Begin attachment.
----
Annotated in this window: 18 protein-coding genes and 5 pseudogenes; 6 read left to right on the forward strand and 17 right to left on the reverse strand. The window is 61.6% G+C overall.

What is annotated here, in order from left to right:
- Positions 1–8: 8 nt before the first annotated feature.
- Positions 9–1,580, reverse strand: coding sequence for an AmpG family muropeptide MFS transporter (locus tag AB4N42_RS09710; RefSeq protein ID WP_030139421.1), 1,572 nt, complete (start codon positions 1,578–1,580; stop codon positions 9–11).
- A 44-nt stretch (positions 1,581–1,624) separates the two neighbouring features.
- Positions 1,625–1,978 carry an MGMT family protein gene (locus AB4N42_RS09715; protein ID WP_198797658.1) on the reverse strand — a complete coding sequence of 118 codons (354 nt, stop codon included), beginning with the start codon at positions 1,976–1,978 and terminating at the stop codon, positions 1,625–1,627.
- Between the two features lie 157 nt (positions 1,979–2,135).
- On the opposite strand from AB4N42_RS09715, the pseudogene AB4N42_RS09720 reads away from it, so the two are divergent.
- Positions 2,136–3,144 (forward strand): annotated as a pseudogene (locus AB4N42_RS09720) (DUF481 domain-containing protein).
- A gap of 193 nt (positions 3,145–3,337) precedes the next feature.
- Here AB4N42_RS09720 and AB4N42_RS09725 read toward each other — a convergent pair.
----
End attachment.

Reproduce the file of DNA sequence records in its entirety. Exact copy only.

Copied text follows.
Annotated in this window: 18 protein-coding genes and 5 pseudogenes; 6 read left to right on the forward strand and 17 right to left on the reverse strand. The window is 61.6% G+C overall.

What is annotated here, in order from left to right:
- Positions 1–8: 8 nt before the first annotated feature.
- Positions 9–1,580, reverse strand: coding sequence for an AmpG family muropeptide MFS transporter (locus tag AB4N42_RS09710; RefSeq protein ID WP_030139421.1), 1,572 nt, complete (start codon positions 1,578–1,580; stop codon positions 9–11).
- A 44-nt stretch (positions 1,581–1,624) separates the two neighbouring features.
- Positions 1,625–1,978 carry an MGMT family protein gene (locus AB4N42_RS09715; protein ID WP_198797658.1) on the reverse strand — a complete coding sequence of 118 codons (354 nt, stop codon included), beginning with the start codon at positions 1,976–1,978 and terminating at the stop codon, positions 1,625–1,627.
- Between the two features lie 157 nt (positions 1,979–2,135).
- On the opposite strand from AB4N42_RS09715, the pseudogene AB4N42_RS09720 reads away from it, so the two are divergent.
- Positions 2,136–3,144 (forward strand): annotated as a pseudogene (locus AB4N42_RS09720) (DUF481 domain-containing protein).
- A gap of 193 nt (positions 3,145–3,337) precedes the next feature.
- Here AB4N42_RS09720 and AB4N42_RS09725 read toward each other — a convergent pair.